Wrapping up Day 2 of the Vintage Roadside Portland to Tulsa road trip, we're happy to be coming to you live from Las Vegas with another 500 miles under our belt. We're excited to begin the Route 66 portion of our trip and will start Day 3 by taking a look at some of the great work being done by the Route 66 Corridor Preservation Program along with a selection of preservation success stories.
Today started out as a perfect road trip day. We knew where we needed to end up at the end of the day, but had no specific route planned for getting there. A huge part of road tripping fun is picking a road you've never traveled before and seeing what you'll find. Today we found a mix of beautiful scenery, roadside oddities, and - near and dear to our hearts - 1950s and '60s motel signage.
Our first discovery was a roadside "shoe tree" just south of Susanville, California along Highway 395. If you happened to see a car veer wildly off the road at this point, yes, that was us and we'd like to apologize - but it was our first shoe tree! The tree displayed a wide range of shoes from the classic Converse Chuck Taylor to a somewhat puzzling and apparently recently removed cast. (I do think the cast breaches protocol as it wasn't a "pair".)
Our next sighting was a roadside giant named the Washoe Valley Prospector. We'd been looking forward to visiting the Prospector since seeing him posted on our friend Debra Jane's Roadside Architecture website but had forgotten he was located on Highway 395. Originally built for a casino, the 20+ foot fiberglass giant now resides behind the Chocolate Nugget Candy Factory. Although he's starting to show a little wear and tear, he continues to delight. Here's to hoping giant fiberglass statues will always be a part of our roadside experience.
After the Prospector, we hit a long scenic stretch before passing through a couple of small towns near the Nevada border. In Walker, we found a great boomerang sign at the West Walker Motel. Looking like something from a 1950s postcard, the West Walker was neat and clean with vintage clamshell lawn chairs outside each room.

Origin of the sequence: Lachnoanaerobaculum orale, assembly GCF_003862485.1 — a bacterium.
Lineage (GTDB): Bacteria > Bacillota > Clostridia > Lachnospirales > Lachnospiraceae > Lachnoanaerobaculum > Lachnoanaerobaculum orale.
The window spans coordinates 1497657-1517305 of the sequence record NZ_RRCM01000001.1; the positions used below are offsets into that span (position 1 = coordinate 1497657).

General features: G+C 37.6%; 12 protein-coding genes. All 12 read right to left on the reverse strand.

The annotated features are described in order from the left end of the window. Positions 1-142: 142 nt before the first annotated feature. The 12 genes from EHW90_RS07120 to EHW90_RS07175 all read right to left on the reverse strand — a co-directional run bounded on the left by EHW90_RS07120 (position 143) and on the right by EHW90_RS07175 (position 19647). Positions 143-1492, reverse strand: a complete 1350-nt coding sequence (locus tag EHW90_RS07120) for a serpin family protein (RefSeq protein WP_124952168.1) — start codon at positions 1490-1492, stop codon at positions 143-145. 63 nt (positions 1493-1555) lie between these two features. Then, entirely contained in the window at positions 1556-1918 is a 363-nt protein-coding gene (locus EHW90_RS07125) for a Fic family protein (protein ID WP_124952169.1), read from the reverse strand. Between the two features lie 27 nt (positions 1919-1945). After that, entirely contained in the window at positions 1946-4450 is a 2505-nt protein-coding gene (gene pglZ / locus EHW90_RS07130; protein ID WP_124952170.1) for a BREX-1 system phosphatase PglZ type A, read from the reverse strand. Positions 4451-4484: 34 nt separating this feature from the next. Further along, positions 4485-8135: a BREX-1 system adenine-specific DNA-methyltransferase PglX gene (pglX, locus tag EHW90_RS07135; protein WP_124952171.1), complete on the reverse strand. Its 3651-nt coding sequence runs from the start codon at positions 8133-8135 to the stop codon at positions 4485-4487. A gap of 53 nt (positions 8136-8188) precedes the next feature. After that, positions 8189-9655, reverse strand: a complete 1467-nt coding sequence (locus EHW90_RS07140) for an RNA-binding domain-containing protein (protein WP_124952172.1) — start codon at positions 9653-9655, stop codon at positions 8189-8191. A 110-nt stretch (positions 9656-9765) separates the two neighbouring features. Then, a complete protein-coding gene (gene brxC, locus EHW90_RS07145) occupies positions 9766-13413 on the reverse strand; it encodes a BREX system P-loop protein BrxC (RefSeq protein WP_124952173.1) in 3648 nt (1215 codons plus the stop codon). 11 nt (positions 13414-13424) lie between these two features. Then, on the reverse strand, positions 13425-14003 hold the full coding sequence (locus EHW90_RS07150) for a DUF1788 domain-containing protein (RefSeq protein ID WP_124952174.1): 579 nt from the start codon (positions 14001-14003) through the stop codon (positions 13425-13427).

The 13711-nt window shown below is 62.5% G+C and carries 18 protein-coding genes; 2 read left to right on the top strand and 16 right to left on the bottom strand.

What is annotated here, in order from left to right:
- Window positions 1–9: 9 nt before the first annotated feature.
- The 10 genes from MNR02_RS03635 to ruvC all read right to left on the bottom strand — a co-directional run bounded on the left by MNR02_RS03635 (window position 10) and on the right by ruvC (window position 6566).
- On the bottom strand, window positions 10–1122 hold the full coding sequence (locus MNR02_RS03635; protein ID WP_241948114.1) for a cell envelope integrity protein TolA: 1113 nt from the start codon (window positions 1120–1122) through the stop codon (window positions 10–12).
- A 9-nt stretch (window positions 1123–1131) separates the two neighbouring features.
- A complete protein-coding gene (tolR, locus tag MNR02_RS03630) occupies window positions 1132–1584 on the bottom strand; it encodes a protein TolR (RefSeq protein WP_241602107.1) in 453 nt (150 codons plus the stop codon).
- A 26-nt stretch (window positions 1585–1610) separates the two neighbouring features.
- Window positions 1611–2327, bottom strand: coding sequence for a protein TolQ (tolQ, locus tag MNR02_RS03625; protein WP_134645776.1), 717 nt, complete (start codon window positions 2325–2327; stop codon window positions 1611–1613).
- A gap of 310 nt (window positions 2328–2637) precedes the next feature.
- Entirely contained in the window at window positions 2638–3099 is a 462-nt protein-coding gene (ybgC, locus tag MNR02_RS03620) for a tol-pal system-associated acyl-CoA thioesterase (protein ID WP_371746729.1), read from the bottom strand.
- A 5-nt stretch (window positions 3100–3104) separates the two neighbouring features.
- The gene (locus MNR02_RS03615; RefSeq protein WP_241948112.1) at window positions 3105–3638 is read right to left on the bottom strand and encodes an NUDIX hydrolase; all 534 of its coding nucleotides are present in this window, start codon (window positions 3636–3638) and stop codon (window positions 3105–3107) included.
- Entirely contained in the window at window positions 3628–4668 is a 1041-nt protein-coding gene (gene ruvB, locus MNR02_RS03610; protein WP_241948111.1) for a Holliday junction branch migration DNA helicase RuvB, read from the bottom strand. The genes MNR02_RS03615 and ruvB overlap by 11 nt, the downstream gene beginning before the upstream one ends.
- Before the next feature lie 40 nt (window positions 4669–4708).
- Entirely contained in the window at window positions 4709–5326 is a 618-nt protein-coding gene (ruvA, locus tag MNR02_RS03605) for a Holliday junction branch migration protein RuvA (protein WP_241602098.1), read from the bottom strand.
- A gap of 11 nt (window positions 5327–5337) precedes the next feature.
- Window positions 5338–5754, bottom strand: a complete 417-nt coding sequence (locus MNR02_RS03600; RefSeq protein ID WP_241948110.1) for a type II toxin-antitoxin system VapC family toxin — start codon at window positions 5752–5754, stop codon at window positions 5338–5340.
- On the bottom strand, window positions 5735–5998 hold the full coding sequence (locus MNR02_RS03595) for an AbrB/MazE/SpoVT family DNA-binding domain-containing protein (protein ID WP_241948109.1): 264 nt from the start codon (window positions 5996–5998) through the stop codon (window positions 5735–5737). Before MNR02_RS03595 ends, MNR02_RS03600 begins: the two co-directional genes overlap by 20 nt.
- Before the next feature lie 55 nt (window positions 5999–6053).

Another of the small towns we visited today - Bridgeport, California - had a wonderful collection of architecture, vintage neon signs, and friendly people. We're huge fans of neon signs and always appreciate the effort involved in keeping them functional over the years. The Motor Motel sign below was in fantastic condition.
We enjoyed Bridgeport so much that we decided to give lunch a go at the Sportsmen's Inn, drawn in by the large neon sign on the roof. Inside was a treat with huge, blue vinyl booths and some very nice wood paneling which we learned was a relatively new addition following a kitchen fire last year. The food and staff were great, but we had to call it a day after we found ourselves singing along to the Olivia Newton-John soundtrack.
Bridgeport is also home to the circa. 1880 Mono County Courthouse. The building was in wonderful shape and we spent quite a bit of time walking around and enjoying the details.
On our way through Lee Vining, California we stopped for the neon sign below. The sign is mounted above the canopy of a former 1950s era gas station now serving as the motel's office. Many of the gas stations from this time period have been either abandoned or demolished which makes it nice to see one that's been adapted for current use.
One of our favorite stretches of road today was SR 120. The scenery along the entire 46 miles is spectacular and well worth navigating what the road signs amusingly refer to as four miles of "Rolling Dips." We'd recommend speeds of around 40 mph for this section as we tried it a little faster and the entire contents of the car shifted during flight.
We'll see you tomorrow in Arizona!